Notice that most of the nginx directives given above moved up into the TLS server { } block, because we eventually want this site to be as close to HTTPS-only as we can get it.

Step 3: Dry Run

We want to first request a dry run, because Let’s Encrypt puts some rather low limits on how often you’re allowed to request an actual certificate. You want to be sure everything’s working before you do that. You’ll run a command something like this:

  $ sudo certbot certonly --webroot --dry-run \
     --webroot-path /var/www/ \
         -d -d \
         -d -d \
     --webroot-path /var/www/ \
         -d -d

There are two key options here.

First, we’re telling Certbot to use its --webroot plugin instead of the automated --nginx plugin. With this plugin, Certbot writes the ACME HTTP-01 challenge files to the static web document root directory behind each domain. For this example, we’ve got two web roots, one of which holds documents for two different second-level domains ( and with www at the third level being optional. This is a common sort of configuration these days, but you needn’t feel that you must slavishly imitate it. The other web root is for an entirely different domain, also with www being optional. Since all of these domains are served by a single nginx instance, we need to give all of this in a single command, because we want to mint a single certificate that authenticates all of these domains.

The second key option is --dry-run, which tells Certbot not to do anything permanent. We’re just seeing if everything works as expected, at this point.

Troubleshooting the Dry Run

If that didn’t work, try creating a manual test:

  $ mkdir -p /var/www/
  $ echo hi > /var/www/

Then try to pull that file over HTTP — not HTTPS! — as I’ve found that using Firefox or Safari is better for this sort of thing than Chrome, because Chrome is more aggressive about automatically forwarding URLs to HTTPS even if you requested “http”.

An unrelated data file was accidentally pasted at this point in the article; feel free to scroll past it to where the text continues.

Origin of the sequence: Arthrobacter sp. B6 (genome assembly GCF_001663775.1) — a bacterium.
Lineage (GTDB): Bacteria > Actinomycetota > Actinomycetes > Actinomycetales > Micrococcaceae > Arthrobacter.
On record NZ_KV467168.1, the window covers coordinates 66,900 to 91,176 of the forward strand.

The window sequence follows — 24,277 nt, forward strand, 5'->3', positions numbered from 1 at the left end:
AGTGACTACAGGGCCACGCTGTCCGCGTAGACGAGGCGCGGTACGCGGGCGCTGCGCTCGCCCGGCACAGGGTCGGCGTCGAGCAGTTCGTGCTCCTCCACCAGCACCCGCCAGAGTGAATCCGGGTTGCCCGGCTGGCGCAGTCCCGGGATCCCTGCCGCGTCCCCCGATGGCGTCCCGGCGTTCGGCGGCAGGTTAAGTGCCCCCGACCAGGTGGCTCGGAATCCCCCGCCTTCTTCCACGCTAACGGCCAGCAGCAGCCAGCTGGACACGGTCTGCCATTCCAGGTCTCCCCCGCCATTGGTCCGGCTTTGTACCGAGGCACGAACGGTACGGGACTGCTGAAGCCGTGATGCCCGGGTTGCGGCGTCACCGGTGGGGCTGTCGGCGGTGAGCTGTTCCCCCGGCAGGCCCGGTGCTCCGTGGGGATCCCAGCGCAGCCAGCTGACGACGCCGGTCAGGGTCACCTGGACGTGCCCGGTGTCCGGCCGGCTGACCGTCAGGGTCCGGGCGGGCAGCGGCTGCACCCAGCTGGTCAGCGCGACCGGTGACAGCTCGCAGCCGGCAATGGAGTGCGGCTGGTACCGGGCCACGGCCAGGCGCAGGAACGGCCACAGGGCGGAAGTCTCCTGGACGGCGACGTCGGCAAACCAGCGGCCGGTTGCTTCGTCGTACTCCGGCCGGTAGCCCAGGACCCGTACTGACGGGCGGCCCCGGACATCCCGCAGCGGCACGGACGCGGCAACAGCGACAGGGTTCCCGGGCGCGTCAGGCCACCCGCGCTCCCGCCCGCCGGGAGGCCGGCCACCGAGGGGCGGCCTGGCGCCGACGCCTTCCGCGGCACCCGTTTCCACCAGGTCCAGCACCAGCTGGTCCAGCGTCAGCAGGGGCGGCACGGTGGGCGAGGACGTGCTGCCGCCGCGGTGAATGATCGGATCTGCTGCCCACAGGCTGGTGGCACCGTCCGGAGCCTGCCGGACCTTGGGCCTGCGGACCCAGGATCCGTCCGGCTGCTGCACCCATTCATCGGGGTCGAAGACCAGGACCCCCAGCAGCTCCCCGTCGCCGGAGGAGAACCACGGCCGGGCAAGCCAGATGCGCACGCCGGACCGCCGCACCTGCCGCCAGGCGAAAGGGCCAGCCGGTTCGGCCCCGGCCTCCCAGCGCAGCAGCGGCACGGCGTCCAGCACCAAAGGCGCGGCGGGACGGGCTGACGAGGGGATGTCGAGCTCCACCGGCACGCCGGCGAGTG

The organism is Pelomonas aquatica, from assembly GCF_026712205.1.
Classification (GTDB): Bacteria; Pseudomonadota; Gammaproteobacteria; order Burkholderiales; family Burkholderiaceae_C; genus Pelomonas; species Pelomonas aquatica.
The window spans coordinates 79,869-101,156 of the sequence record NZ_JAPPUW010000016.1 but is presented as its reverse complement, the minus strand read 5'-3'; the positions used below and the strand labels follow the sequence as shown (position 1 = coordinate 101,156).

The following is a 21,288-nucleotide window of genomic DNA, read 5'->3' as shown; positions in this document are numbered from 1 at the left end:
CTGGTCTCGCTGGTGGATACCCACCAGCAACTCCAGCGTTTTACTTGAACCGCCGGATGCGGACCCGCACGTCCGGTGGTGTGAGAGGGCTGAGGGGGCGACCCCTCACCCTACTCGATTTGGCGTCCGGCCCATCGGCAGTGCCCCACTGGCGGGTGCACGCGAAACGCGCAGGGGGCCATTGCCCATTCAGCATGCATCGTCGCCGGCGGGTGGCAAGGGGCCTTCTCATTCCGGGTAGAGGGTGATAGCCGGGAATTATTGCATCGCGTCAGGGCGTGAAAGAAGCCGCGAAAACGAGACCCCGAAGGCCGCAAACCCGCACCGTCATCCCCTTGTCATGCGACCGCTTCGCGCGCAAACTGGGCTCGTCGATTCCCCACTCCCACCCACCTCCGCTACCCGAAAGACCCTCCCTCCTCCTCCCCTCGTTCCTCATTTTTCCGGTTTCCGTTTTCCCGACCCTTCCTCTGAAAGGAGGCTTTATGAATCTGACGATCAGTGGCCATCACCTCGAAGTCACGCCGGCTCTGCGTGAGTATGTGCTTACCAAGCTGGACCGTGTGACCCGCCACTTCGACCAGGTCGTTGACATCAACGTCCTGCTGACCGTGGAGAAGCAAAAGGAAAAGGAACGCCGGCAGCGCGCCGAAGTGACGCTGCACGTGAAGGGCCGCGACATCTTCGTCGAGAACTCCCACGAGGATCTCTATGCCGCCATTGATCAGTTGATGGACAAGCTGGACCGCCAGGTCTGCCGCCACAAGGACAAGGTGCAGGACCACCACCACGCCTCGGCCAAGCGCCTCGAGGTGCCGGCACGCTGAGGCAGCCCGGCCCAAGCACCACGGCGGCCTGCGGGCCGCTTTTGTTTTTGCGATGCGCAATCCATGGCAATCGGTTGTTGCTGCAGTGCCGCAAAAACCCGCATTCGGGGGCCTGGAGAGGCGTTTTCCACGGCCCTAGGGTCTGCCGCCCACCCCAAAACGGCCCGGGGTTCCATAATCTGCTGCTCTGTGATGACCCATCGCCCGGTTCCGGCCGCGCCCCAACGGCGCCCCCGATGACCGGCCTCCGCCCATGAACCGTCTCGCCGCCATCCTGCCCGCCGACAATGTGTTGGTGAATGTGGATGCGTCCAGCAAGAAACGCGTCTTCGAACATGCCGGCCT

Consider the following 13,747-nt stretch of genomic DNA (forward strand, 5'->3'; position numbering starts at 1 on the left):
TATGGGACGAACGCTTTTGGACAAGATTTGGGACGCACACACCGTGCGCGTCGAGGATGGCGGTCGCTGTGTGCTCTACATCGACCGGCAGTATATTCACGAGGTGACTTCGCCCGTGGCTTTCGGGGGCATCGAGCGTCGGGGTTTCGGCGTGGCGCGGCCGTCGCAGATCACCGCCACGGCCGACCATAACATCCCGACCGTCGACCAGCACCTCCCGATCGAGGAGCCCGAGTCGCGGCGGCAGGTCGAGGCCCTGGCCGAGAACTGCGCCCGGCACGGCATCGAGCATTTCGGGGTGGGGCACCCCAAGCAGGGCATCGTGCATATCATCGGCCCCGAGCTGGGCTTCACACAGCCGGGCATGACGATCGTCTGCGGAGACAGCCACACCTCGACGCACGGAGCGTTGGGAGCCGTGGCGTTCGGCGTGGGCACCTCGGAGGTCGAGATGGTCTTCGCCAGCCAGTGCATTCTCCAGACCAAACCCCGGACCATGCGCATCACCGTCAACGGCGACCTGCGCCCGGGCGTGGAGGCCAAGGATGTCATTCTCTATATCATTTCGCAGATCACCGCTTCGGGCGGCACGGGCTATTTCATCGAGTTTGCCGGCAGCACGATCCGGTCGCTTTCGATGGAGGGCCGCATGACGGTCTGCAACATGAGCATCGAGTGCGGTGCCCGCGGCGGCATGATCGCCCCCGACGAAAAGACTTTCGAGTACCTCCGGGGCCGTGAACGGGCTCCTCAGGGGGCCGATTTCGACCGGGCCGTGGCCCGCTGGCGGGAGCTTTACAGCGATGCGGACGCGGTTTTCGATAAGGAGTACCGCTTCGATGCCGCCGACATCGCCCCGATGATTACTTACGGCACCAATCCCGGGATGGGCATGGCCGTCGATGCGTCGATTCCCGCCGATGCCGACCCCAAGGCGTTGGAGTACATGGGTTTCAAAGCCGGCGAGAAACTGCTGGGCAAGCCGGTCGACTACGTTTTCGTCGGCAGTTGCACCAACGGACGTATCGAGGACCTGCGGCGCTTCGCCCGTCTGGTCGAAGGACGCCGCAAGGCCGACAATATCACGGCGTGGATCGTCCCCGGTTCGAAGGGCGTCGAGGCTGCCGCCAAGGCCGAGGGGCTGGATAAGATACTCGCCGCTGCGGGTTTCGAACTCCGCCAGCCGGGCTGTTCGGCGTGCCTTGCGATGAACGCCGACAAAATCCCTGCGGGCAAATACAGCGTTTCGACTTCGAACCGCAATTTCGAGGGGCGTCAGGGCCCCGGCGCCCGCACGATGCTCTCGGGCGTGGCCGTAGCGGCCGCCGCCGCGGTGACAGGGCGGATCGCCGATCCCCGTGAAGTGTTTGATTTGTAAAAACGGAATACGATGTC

In extremis, you can do the test manually:

  $ curl -i
  HTTP/1.1 200 OK
  Server: nginx/1.14.0 (Ubuntu)
  Date: Sat, 19 Jan 2019 19:43:58 GMT
  Content-Type: application/octet-stream
  Content-Length: 3
  Last-Modified: Sat, 19 Jan 2019 18:21:54 GMT
  Connection: keep-alive
  ETag: "5c436ac2-4"
  Accept-Ranges: bytes


The key bits you’re looking for here are the “200 OK” response code at the start and the “hi” line at the end. (Or whatever you wrote in to the test file.)

If you get a 301 redirect to an https:// URI, you either haven’t uncommented the rewrite line for HTTP-only service for this directory, or there’s some other problem with the “redirect to HTTPS” config.

If you get a 404 or other error response, you need to look into your web server logs to find out what’s going wrong.

If you’re still running into trouble, the log file written by Certbot can be helpful. It tells you where it’s writing the ACME files early in each run.

Step 4: Getting Your First Certificate

Once the dry run is working, you can drop the --dry-run option and re-run the long command above. (The one with all the --webroot* flags.) This should now succeed, and it will save all of those flag values to your Let’s Encrypt configuration file, so you don’t need to keep giving them.

Step 5: Test It

Edit the local/http-certbot-only file and uncomment the redirect and return directives, then restart your nginx server and make sure it now forces everything to HTTPS like it should:

  $ sudo systemctl restart nginx

Test ideas:

This forced redirect is why we don’t need the Fossil Admin → Access "Redirect to HTTPS on the Login page" setting to be enabled. Not only is it unnecessary with this HTTPS redirect at the front-end proxy level, it would actually cause an infinite redirect loop if enabled.

Step 6: Switch to HTTPS Sync

Fossil remembers permanent HTTP-to-HTTPS redirects on sync since version 2.9, so all you need to do to switch your syncs to HTTPS is:

  $ fossil sync -R /path/to/repo.fossil

Step 7: Renewing Automatically

Now that the configuration is solid, you can renew the LE cert with the certbot command from above without the --dry-run flag plus a restart of nginx:

  sudo certbot certonly --webroot \
     --webroot-path /var/www/ \
         -d -d \
         -d -d \
     --webroot-path /var/www/ \
         -d -d
  sudo systemctl restart nginx

I put those commands in a script in the PATH, then arrange to call that periodically. Let’s Encrypt doesn’t let you renew the certificate very often unless forced, and when forced there’s a maximum renewal counter. Nevertheless, some people recommend running this daily and just letting it fail until the server lets you renew. Others arrange to run it no more often than it’s known to work without complaint. Suit yourself.

Return to the top-level Fossil server article.